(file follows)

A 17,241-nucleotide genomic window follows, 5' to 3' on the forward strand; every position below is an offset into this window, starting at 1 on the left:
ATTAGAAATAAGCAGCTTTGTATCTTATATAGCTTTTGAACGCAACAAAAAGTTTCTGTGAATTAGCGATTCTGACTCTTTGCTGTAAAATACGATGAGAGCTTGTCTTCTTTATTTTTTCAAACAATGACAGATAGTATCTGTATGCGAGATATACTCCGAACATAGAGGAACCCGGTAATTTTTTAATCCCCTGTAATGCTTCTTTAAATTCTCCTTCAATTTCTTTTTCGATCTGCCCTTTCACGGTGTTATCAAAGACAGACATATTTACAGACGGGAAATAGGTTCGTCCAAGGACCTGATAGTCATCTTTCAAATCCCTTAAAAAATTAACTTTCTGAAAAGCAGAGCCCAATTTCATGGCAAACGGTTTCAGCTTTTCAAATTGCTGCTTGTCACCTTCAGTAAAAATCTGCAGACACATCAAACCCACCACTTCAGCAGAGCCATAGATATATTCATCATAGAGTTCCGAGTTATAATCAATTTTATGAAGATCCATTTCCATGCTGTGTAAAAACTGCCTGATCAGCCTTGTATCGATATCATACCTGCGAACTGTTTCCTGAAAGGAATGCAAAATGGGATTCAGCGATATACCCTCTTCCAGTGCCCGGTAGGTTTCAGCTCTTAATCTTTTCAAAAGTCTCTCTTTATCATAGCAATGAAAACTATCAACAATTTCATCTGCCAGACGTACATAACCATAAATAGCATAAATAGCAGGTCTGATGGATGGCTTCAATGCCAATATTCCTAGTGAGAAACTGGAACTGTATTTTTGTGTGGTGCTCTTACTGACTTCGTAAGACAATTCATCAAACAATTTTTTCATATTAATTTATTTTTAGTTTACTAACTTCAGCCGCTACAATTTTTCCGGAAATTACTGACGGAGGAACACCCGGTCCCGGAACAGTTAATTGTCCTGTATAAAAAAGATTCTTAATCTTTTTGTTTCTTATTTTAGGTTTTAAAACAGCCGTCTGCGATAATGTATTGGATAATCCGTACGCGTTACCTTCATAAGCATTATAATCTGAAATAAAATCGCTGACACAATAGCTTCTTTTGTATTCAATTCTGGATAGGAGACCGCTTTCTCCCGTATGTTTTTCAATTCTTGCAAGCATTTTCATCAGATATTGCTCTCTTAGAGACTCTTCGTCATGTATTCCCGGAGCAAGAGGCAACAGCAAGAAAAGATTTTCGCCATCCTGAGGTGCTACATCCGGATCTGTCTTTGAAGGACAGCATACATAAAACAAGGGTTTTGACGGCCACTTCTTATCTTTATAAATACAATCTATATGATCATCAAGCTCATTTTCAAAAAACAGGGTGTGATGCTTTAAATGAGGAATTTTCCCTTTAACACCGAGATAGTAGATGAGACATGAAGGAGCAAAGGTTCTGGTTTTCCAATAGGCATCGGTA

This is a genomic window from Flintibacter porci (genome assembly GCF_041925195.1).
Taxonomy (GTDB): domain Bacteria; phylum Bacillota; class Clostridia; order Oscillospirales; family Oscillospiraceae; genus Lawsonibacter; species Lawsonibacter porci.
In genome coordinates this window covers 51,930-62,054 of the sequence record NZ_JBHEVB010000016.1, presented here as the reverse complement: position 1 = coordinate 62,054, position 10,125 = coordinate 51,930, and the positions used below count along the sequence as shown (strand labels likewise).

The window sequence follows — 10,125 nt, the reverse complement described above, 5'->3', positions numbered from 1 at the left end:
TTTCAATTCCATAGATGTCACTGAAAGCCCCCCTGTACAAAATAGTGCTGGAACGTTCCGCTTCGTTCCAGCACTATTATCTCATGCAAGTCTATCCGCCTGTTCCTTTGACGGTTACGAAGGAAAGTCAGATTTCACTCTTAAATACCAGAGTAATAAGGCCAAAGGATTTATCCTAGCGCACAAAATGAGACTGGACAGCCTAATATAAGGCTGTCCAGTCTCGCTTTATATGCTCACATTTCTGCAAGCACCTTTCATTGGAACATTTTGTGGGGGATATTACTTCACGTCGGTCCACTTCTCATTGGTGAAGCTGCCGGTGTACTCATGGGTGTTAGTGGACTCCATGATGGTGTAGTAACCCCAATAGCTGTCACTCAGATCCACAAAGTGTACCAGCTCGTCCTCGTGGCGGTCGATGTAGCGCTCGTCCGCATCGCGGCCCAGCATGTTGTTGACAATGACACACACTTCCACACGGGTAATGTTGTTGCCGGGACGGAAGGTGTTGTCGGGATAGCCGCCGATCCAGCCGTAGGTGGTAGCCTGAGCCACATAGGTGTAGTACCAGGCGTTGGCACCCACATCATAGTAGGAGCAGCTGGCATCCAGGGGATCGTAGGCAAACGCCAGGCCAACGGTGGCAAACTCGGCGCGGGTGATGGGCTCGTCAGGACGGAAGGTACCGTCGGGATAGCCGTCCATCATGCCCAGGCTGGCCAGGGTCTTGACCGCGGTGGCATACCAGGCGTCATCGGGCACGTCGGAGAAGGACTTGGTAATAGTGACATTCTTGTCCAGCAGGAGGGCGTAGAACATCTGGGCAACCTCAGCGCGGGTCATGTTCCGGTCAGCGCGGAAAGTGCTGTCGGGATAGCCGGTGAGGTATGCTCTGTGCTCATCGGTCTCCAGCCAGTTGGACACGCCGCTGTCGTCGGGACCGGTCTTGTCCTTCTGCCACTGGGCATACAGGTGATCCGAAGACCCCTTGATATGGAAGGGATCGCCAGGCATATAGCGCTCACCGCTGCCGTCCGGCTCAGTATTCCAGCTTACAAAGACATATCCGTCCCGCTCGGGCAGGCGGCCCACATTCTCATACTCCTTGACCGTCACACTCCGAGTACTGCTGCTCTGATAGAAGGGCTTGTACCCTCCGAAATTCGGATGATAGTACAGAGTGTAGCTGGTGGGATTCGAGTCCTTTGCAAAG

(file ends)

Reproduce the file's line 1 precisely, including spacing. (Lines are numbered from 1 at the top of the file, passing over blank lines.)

A 17,241-nucleotide genomic window follows, 5' to 3' on the forward strand; every position below is an offset into this window, starting at 1 on the left: